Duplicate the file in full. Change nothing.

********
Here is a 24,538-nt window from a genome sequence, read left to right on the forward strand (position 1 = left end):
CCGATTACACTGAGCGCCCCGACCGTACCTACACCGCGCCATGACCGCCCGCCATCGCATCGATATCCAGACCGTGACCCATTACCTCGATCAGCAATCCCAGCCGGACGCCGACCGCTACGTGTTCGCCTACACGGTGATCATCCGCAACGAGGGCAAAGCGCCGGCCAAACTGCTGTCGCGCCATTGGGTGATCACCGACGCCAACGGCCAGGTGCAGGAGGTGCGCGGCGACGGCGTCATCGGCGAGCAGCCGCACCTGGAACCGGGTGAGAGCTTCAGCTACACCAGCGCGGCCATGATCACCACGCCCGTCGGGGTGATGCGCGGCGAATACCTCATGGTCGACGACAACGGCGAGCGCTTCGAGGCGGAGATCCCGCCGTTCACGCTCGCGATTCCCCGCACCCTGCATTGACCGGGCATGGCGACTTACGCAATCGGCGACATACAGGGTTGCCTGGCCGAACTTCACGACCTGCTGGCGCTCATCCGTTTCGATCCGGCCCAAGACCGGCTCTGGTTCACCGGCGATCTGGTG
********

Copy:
Here is a 24,538-nt window from a genome sequence, read left to right on the forward strand (position 1 = left end):
CCGATTACACTGAGCGCCCCGACCGTACCTACACCGCGCCATGACCGCCCGCCATCGCATCGATATCCAGACCGTGACCCATTACCTCGATCAGCAATCCCAGCCGGACGCCGACCGCTACGTGTTCGCCTACACGGTGATCATCCGCAACGAGGGCAAAGCGCCGGCCAAACTGCTGTCGCGCCATTGGGTGATCACCGACGCCAACGGCCAGGTGCAGGAGGTGCGCGGCGACGGCGTCATCGGCGAGCAGCCGCACCTGGAACCGGGTGAGAGCTTCAGCTACACCAGCGCGGCCATGATCACCACGCCCGTCGGGGTGATGCGCGGCGAATACCTCATGGTCGACGACAACGGCGAGCGCTTCGAGGCGGAGATCCCGCCGTTCACGCTCGCGATTCCCCGCACCCTGCATTGACCGGGCATGGCGACTTACGCAATCGGCGACATACAGGGTTGCCTGGCCGAACTTCACGACCTGCTGGCGCTCATCCGTTTCGATCCGGCCCAAGACCGGCTCTGGTTCACCGGCGATCTGGTG